Aloe Vera

Aloe is an interesting herb, not only because it can be used topically and internally but also because it’s also a beautiful plant. There are over 400 species of flowering succulents in the Aloe genus, and its medicinal uses date back to 1500 B.C. where the Egyptians used it to heal burns and infections and get rid of parasites.

You can find this plant growing in many gardens in the southern regions and pots indoors pretty much everywhere. Inside the leaves is a gel with incredible healing properties and is excellent for treating sunburns, cuts, poison ivy, burns, eczema, and infections due to its antiseptic and antibiotic properties.

The Aloe or Aloe Vera plant is full of vitamins, enzymes, minerals, amino acids, essential oils, and glycoproteins which all give it mighty healing powers. In addition to soothing the skin, it is also said to help soothe the digestive tract, and many healers use it to treat colitis and peptic ulcers. It is also said to help the lymph system, gallbladder, liver, and kidney.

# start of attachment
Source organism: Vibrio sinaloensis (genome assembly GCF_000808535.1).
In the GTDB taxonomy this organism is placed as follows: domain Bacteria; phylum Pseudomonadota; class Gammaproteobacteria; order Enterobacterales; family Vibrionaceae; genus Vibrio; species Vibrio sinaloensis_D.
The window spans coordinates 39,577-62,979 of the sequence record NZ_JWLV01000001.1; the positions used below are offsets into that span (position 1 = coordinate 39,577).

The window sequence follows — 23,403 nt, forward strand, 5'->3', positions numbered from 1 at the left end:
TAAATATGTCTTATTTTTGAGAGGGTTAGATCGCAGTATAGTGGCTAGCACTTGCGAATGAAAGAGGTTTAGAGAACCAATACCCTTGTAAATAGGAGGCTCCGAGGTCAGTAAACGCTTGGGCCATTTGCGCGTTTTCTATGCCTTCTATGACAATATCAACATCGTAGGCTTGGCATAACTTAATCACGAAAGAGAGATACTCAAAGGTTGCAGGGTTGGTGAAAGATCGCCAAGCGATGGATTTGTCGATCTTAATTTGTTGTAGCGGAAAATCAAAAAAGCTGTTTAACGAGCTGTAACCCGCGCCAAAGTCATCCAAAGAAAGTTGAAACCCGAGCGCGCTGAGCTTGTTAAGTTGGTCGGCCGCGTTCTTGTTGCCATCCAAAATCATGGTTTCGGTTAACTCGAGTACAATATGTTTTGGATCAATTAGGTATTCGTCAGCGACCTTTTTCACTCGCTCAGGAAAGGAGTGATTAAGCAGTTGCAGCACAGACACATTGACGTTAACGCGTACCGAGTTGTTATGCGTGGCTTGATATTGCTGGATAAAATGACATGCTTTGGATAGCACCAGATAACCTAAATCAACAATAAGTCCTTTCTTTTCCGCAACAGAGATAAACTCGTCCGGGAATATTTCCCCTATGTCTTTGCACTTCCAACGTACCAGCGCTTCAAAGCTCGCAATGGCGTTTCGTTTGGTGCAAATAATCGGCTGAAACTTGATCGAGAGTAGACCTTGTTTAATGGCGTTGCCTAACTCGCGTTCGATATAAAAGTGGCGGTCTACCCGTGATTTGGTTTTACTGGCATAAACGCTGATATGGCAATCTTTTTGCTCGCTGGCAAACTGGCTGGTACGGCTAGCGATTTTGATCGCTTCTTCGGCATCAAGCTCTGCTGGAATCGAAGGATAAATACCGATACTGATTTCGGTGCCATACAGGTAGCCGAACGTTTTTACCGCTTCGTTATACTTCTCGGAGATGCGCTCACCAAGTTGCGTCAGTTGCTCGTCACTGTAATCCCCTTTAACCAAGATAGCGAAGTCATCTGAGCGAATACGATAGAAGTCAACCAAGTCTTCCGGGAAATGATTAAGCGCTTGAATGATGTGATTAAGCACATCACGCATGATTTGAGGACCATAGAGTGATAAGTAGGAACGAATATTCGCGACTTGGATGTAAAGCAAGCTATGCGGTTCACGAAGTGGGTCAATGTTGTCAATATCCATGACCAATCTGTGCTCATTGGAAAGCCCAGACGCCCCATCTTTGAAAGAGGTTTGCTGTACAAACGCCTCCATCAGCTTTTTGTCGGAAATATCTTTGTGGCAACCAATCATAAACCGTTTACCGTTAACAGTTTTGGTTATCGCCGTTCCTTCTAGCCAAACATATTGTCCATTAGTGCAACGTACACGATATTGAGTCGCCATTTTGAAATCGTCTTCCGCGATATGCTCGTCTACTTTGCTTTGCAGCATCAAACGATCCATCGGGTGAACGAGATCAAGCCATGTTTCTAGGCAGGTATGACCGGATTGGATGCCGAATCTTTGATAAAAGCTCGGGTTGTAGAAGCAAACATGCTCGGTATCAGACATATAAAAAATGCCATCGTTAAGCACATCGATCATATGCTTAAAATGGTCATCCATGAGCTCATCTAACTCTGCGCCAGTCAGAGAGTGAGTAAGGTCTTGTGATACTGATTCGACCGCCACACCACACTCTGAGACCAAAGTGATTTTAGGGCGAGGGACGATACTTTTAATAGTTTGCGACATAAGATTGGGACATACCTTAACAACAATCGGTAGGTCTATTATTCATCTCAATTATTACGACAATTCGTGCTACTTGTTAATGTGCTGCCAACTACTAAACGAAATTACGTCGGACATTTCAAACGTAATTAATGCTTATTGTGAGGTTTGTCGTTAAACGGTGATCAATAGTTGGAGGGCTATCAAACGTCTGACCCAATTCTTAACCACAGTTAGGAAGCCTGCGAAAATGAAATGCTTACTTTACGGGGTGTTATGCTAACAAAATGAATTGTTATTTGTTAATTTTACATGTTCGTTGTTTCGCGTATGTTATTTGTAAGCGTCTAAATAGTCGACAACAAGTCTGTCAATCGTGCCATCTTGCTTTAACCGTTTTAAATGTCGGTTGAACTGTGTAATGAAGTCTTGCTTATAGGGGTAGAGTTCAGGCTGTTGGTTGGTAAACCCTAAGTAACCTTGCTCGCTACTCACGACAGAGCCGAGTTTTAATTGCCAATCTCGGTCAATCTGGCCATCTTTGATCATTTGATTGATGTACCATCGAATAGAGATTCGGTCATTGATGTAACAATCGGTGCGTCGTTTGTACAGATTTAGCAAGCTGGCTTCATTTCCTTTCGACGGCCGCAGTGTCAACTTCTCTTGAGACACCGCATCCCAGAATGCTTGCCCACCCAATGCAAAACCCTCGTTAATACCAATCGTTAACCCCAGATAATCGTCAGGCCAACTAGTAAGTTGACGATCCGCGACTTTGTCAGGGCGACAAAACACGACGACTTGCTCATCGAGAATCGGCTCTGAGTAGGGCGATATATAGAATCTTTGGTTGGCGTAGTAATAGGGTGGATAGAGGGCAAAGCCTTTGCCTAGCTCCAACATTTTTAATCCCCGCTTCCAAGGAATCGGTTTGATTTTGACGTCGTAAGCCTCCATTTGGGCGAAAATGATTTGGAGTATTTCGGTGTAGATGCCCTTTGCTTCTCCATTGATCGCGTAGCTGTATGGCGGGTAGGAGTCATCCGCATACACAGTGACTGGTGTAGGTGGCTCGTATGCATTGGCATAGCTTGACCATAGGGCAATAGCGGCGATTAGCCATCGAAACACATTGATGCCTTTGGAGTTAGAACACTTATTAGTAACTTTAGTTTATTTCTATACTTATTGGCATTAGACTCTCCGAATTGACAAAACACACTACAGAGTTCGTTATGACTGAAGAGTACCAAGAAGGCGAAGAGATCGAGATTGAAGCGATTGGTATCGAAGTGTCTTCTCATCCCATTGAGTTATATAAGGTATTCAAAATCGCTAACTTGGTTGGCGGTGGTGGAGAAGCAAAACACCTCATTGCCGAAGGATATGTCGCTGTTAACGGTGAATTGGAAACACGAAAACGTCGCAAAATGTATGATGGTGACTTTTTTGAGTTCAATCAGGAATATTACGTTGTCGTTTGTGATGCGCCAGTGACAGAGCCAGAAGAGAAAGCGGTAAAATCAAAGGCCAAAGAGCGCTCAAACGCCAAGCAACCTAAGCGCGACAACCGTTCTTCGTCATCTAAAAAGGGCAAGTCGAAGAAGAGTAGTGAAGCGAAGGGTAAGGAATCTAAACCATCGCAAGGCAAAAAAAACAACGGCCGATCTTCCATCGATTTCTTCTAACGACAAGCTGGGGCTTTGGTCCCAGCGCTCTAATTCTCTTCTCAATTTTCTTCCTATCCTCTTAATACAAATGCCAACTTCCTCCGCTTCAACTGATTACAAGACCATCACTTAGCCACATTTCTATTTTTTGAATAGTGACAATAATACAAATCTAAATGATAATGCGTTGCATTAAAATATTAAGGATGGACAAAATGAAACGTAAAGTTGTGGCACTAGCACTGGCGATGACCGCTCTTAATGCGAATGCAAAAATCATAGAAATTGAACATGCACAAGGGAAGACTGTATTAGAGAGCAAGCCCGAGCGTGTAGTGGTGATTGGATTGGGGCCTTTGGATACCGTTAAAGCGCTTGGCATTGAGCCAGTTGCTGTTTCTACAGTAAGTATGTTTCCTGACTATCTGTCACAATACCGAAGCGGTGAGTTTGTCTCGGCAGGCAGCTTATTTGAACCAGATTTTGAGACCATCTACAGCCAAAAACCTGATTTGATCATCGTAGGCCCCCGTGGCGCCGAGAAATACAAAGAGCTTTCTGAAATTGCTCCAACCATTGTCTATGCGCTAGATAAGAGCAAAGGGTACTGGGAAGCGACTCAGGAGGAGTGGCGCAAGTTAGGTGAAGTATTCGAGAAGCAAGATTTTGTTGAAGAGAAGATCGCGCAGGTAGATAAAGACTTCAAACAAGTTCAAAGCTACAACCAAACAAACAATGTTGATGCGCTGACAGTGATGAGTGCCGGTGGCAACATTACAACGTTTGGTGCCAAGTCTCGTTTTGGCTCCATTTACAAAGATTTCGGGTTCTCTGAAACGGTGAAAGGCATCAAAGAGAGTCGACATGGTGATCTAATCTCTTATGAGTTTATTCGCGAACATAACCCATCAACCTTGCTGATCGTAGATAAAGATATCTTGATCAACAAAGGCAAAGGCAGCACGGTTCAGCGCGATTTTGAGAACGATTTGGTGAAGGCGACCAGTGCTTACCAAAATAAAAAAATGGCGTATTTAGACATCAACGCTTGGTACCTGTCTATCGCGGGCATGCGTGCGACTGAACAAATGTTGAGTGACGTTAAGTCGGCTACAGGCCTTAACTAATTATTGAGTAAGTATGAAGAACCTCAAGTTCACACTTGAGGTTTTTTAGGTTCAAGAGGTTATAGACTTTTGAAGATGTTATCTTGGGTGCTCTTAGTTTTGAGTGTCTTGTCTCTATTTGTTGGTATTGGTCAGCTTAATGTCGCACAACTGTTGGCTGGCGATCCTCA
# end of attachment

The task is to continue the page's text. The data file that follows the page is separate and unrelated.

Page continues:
Taken internally, Aloe is a good laxative and can also help with digestive ailments because it has an alkalizing effect.
New research on this plant shows that it has a compound called acemannan which may help boost the immune system.
Many people keep an Aloe Vera plant right in their kitchen to be used when they need it.

It’s an excellent natural remedy for bug bites and can help take the sting out of sunburns, but it’s great just to put on your skin is part of your weekly regimen to keep your skin soft and supple. To use your plant, you can split open the thick leaves and used the gel inside, or removed the thin outer skin and made a paste by pulverizing it in your blender.